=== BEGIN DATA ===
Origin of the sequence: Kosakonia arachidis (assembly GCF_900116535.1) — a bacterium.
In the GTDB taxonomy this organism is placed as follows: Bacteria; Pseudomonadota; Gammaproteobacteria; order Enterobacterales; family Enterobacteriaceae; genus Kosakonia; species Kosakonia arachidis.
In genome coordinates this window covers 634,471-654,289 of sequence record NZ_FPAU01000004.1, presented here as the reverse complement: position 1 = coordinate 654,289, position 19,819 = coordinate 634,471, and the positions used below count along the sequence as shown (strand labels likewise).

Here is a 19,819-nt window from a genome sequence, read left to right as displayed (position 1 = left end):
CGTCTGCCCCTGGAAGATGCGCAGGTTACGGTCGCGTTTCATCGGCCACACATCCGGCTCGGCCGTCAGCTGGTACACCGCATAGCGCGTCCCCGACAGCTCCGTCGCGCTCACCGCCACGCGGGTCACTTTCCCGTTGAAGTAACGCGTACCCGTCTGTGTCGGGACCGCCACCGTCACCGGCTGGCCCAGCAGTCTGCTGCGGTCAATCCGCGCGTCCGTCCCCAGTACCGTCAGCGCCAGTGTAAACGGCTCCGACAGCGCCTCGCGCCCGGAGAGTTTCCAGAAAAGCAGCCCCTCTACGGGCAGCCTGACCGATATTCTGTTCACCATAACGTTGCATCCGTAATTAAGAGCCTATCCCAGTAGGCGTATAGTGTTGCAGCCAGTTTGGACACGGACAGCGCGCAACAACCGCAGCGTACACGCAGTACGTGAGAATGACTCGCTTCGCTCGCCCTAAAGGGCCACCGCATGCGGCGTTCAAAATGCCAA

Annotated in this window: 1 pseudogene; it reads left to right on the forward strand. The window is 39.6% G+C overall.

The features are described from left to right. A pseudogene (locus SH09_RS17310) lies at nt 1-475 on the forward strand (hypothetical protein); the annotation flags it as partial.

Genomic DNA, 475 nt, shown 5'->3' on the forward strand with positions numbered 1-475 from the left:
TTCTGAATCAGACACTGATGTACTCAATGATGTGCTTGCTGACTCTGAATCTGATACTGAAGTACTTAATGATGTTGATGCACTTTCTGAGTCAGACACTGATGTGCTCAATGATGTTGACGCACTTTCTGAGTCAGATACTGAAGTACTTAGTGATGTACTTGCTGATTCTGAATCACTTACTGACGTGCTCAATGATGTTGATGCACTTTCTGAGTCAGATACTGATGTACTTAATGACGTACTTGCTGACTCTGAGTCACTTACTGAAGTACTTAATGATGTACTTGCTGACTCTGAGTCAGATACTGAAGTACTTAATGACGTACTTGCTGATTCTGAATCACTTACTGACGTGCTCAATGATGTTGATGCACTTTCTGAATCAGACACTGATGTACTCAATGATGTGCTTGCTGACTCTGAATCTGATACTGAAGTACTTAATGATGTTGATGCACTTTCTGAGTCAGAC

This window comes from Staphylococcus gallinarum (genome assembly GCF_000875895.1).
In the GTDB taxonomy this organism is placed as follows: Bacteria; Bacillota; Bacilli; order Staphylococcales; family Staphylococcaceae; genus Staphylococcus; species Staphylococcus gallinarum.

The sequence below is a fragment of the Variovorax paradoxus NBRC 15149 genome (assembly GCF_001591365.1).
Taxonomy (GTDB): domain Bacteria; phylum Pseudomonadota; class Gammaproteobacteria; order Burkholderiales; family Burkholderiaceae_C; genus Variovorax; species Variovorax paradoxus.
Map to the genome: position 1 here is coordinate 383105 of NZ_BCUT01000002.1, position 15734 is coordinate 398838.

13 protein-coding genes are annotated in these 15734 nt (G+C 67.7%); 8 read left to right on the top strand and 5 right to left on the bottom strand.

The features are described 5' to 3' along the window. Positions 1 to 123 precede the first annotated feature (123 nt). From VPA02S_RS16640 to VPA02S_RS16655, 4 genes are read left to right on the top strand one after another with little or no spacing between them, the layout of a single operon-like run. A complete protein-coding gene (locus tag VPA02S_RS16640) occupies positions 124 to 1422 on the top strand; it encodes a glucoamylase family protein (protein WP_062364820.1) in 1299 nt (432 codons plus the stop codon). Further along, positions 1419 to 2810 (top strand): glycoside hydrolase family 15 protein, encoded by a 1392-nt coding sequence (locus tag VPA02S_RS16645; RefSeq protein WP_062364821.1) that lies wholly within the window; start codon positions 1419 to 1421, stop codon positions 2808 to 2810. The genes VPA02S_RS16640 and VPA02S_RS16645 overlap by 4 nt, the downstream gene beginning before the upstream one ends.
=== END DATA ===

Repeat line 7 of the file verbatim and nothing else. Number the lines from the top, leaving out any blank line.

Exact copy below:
The features are described from left to right. A pseudogene (locus SH09_RS17310) lies at nt 1-475 on the forward strand (hypothetical protein); the annotation flags it as partial.